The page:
But before any definitive work on Toni could take place, a design philosophy was first established. This came primarily from Chief Designer, Ray Everts, who was, “the thinker, the person who led the team towards a new design direction, which included the analysis of the greenhouse on the move”. Everts, who in his earlier career had been responsible for a number of highly streamlined designs, would be instrumental in the shift in ethos away from the defined surfacing of Erika towards more fluid shapes.
This influence was brought to bear upon senior designer, Klaus Kapitza. “He [Kapitza] was enamoured with fluid shapes, I would say that he was the great influence in the Merkenich studio at the time, as he took over my role as the man responsible for the Forward Design Studio when I left for an assignment in Ford Dunton. Klaus was an excellent designer but he was a taciturn, sombre fellow who was not strategically oriented. He just drew beautiful cars”.
Another to be taken by Everts’ cerebral approach was Gert Hohenester, who up to that point “had designed very crisp and remarkably proportioned models. Gert came up with the Porsche approach, the man who designed the first model that carried all the traits that were maintained until the production car”.
As the Sierra’s design theme began to be teased out, Uwe Bahnsen, who understood just how difficult it would be to shift hidebound perceptions amid senior management took the prudent strategic decision to include Ford’s newly appointed (former BMW) Head of Operations, Bob Lutz in the process. Patrick le Quement: “He had no official role in the product development at that time, but he was invited to the Design Center by Bahnsen as it was known how much of an eye he had for design”. Lutz would become a pivotal part of the story – “Sierra could not have happened without him” – and his backing for the design was crucial, since he carried a good deal of weight in Dearborn; Henry Ford II trusting Lutz’s judgement, which proved vital to the Sierra’s chances.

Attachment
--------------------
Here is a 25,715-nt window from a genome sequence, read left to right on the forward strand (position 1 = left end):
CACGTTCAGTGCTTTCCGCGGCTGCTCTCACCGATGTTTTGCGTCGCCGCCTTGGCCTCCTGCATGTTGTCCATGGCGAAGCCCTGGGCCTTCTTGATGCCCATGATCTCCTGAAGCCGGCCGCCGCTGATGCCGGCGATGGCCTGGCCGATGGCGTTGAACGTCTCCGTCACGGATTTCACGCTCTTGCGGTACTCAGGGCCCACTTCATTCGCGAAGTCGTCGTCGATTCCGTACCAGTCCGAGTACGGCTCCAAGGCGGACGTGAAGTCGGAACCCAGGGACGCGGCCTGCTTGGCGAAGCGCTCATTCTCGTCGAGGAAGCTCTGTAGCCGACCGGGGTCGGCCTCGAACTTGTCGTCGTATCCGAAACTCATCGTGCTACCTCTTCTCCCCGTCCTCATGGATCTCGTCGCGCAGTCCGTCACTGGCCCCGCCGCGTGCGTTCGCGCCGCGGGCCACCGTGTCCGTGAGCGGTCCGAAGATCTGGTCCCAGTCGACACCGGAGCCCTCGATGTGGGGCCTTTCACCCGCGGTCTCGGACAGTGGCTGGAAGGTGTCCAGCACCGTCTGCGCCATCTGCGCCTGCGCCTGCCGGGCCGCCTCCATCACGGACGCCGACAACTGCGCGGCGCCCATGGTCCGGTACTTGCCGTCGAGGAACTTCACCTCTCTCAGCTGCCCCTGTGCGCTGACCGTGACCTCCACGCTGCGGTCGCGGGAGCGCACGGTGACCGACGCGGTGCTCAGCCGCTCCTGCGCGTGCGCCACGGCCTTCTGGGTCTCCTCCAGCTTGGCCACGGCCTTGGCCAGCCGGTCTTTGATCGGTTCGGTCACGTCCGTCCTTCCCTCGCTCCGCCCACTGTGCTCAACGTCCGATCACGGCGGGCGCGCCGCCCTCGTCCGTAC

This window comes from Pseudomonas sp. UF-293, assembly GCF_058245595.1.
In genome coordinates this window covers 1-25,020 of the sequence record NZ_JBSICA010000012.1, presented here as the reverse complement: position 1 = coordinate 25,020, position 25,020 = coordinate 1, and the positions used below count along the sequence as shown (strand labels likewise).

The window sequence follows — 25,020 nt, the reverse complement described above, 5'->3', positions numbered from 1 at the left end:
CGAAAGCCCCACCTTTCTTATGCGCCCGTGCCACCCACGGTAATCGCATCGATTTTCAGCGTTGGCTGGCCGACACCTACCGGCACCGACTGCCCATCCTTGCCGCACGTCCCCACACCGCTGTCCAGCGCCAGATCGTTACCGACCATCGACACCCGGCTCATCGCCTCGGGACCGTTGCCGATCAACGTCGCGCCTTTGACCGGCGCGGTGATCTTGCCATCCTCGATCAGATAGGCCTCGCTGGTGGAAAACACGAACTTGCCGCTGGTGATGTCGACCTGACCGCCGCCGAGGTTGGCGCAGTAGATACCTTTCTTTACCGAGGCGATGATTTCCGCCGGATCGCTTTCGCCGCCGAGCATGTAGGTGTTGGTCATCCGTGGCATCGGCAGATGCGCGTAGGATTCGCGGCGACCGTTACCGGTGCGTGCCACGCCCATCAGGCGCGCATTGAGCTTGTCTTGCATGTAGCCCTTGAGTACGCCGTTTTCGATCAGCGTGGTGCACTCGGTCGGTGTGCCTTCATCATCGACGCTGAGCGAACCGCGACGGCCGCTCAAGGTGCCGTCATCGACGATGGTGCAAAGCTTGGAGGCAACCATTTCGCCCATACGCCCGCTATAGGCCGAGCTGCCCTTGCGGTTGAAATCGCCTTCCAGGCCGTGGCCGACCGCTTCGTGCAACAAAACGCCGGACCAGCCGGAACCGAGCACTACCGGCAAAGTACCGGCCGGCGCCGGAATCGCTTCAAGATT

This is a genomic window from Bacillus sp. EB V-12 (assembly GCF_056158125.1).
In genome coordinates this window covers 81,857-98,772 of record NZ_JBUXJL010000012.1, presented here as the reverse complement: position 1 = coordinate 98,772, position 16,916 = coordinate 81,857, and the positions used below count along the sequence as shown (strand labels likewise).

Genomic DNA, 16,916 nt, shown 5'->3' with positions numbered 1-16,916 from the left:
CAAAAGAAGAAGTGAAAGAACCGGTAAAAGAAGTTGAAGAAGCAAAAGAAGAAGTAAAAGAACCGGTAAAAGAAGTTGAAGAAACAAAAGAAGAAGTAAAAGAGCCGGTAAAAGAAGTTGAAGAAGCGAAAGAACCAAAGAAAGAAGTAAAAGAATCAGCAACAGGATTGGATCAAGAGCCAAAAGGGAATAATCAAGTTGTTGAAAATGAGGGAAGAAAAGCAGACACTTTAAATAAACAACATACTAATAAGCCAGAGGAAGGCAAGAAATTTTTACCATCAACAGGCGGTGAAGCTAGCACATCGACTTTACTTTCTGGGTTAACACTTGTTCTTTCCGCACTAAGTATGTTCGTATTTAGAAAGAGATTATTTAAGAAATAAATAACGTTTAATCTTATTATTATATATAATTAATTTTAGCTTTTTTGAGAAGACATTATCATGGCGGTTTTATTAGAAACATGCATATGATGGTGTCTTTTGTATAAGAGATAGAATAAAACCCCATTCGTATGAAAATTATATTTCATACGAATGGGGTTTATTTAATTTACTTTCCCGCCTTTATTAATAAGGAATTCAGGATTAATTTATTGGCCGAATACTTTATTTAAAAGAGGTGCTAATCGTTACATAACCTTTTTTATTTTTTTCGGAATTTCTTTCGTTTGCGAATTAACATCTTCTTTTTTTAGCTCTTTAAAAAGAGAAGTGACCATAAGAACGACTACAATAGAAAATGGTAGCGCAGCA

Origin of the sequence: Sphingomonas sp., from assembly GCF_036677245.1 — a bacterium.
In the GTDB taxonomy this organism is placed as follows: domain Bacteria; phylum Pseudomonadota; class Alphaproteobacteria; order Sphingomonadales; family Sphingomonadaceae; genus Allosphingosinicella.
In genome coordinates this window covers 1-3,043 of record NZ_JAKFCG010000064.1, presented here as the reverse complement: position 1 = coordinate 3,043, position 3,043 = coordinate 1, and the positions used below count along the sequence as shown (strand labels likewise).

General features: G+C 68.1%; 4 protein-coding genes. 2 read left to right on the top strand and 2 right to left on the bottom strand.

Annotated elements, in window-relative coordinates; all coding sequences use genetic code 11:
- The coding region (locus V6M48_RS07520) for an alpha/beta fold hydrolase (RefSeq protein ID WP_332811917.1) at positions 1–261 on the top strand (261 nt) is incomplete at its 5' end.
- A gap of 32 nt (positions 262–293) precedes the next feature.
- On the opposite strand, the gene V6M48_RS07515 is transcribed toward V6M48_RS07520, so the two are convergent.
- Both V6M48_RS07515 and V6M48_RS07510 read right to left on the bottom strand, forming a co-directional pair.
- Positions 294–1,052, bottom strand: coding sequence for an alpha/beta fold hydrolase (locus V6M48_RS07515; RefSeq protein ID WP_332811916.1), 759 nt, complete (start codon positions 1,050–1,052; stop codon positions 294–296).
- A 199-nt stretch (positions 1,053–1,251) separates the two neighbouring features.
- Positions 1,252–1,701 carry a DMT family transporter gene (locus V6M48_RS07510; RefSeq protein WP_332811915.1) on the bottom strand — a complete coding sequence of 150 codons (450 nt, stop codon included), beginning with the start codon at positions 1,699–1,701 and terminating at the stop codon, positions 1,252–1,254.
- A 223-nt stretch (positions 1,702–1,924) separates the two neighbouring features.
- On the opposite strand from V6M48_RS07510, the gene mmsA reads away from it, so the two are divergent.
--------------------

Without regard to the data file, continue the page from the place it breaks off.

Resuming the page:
But despite getting Lutz on board, Bahnsen himself needed to be convinced, not just of the merits of the proposal, but that his team had composed a compelling enough narrative to sell the design to a highly sceptical and pathologically risk-averse Ford supervisory committee. The preferred Sierra designs may have emerged, but this was just the beginning of the process.
It was now time to enter the vortex.
Our grateful thanks to Patrick le Quément for sharing his recollections of the Sierra programme exclusively with us on Driven to Write.
 Patrick le Quément: “The greenhouse on the move was a chapter in a design analysis which documented the gradual evolution of exterior design, one notable point being that the cowl intersection with the hood was continuously moving forward, shortening the hood, but also hinting at the ultimate move towards ‘one box designs’”.
 Patrick le Quément: “Gert was enamoured by the Anatole Lapine Porsche 928, with its voluptuous sculpture and unusual for the time treatment of the rear pillars. Gert came up with the 3 door version which was the base of the XR4 body. This 3 door version was planned to become the regular body for the 3 door market but, it was decided that a last minute change should be made to the tooling and the central (B) pillar should be eliminated to improve visibility. This was never mentioned or published… Indeed, such a design would never have come up naturally, it felt unbalanced to have such a long rear window.”
 Patrick le Quément: “Bob Lutz mastered several languages which included the design language”.
©Driven to Write. All rights reserved.